The commercial exploitation of this sport has attracted numerous large investors coming from different countries. In every main football league, there are clubs owned by wealthy foreign businessmen. Kanoute thinks that it is normal, and it belongs to our economic system and the market.

“I believe that football must be regulated with the economic laws of the international market, there is no difference between football or any other company bought with foreign funds. All sectors must be regulated,” he says. “It could be positive because it develops a League, as Qataris are doing with PSG, but there are also negative aspects because the competition diminishes.”

While the football industry has been growing for many decades, last year was a revolution. Paris Saint-Germain, the principal club of the French capital, paid almost £400m for two players. The team, owned by Qatar Sports Investments, paid £197m to get Neymar from FC Barcelona, the Brazilian player became the world record transfer.

But there was another transaction which totally changed the football market. The French team paid another £166m for signing Kylian Mbappé, just 18 years old at that time. Currently, the prices of young players have doubled or even tripled in comparison with the previous year.

As the topic of PSG came up to the conversation, I asked his opinion about the Parisian team splashing out hundreds of millions. “When something is wanted in the entire world, it is normal for prices to skyrocket, but it is true that the spirit and essence of football is lost, we must maintain an ethical essence,” he tells us.

“PSG fans will be really happy to acquire players like Neymar and Mbappe for sure, it is also an added value for French football, and it can attract more business and the League One can get more value. Although for the competition is worse and probably they will win the League every year, but now they can get their goal to win the Champions League playing with the same weapons than Madrid or Barcelona”.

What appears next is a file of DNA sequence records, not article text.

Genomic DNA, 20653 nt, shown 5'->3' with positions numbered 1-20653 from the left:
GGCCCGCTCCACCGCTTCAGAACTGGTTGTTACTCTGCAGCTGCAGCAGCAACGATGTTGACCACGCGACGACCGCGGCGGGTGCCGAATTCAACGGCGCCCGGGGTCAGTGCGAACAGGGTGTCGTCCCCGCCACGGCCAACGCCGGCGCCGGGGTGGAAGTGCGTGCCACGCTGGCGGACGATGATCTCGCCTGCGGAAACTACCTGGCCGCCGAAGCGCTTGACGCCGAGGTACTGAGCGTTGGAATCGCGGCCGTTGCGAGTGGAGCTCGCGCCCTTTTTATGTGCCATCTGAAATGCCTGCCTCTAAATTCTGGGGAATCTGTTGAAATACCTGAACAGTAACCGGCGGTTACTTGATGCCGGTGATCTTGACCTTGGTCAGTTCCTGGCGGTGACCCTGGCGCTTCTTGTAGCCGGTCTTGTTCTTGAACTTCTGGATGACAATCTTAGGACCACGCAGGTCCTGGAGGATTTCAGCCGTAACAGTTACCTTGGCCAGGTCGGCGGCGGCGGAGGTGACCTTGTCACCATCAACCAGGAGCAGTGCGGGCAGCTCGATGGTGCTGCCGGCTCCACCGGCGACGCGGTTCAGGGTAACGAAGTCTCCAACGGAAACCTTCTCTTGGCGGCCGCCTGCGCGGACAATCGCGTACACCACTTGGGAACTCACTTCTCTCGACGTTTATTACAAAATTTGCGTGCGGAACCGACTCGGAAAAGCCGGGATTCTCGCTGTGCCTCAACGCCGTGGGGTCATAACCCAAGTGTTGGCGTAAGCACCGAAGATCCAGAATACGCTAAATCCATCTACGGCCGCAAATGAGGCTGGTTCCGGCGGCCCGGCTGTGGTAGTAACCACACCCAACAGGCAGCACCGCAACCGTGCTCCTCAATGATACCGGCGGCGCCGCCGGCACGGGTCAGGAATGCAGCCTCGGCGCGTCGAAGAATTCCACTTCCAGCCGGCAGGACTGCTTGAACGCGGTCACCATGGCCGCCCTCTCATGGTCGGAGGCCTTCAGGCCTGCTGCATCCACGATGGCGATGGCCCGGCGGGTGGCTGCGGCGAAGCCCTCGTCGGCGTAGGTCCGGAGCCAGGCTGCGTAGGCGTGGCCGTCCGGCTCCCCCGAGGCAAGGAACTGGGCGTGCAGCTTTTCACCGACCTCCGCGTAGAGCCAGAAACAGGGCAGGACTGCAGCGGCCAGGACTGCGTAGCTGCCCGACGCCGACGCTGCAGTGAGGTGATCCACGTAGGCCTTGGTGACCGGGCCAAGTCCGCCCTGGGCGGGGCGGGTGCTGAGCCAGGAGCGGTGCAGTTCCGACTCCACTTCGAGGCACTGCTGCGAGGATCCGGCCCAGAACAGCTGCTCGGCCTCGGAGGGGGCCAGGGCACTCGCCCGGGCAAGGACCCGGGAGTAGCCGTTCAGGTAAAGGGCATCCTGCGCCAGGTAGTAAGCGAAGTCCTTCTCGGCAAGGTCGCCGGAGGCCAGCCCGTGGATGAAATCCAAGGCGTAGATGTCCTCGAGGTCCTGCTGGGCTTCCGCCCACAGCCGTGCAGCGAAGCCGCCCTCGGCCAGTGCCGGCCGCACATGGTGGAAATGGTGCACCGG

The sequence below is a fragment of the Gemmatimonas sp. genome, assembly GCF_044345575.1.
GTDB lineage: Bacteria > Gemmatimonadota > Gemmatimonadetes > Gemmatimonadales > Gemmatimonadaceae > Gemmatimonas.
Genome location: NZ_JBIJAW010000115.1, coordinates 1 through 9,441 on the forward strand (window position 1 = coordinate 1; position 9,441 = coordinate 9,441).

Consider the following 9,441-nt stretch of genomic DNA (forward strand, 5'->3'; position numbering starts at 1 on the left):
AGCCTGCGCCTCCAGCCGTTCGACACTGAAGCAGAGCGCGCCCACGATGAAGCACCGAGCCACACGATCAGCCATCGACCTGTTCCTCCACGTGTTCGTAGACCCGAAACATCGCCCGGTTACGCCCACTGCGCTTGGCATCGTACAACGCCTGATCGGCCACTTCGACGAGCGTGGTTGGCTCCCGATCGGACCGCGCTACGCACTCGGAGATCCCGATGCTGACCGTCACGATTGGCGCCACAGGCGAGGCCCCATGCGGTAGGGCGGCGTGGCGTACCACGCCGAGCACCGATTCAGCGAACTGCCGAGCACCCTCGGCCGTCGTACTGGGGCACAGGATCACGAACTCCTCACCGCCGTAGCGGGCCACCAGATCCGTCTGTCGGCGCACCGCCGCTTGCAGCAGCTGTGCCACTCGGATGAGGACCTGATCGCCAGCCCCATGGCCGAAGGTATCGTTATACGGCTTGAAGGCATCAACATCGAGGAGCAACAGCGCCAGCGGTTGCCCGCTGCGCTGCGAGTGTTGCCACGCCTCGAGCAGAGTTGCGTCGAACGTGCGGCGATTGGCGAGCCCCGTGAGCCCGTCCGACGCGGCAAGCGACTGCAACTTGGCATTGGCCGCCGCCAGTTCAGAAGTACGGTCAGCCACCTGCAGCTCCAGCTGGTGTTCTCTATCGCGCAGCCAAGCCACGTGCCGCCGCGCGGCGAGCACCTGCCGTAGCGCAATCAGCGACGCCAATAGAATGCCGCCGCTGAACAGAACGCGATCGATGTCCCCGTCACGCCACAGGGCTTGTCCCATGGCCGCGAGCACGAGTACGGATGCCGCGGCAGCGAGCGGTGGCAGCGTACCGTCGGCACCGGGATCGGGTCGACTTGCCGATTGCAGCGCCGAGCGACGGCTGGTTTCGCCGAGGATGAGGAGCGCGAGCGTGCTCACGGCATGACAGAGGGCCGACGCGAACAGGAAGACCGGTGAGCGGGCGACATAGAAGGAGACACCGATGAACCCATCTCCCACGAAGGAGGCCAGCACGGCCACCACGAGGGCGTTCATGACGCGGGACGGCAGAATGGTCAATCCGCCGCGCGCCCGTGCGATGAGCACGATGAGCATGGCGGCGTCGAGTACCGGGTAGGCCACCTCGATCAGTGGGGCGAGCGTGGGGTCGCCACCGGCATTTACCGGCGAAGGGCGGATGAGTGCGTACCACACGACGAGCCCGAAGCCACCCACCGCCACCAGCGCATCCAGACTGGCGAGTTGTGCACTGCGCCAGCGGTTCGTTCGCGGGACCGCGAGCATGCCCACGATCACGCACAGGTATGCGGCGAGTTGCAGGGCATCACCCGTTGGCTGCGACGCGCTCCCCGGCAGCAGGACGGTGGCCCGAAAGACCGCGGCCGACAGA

Kanoute is concerned about speculation in the football industry: “I think there is a lot of speculation with the prices, in football and in any other business, when prices go up without meaning the bubble could detonate and there will be negative consequences.”

Kanoute

Kanoute during a philanthropic initiative in Kuwait [Frédéric Kanoute]

Another controversial topic surrounding football is the high salary of the players, and there has been debate about his fellow countryman Mbappe, who is getting a net £16m salary at just 19 years old. “It is clear that this amount of money for such a young player can blow anyone up. It is dangerous for young people’s career because they don’t value what it is to grow as a person and as a player.”

Kanoute knows it is happening constantly and it worries him: “The most important thing is education, I don’t talk about school, I mean knowing how to live, what matters in life, they will need people who teach them to know what to do with money and what do not, otherwise it could be very harmful.”

After his brilliant period in Seville, he played for one year in the Beijing Goan; China is another country which is investing huge amounts of money in football. They are pursuing to be the capital of this sport in 2050. “They are investing a lot of money, a bubble has been created investing in European players”.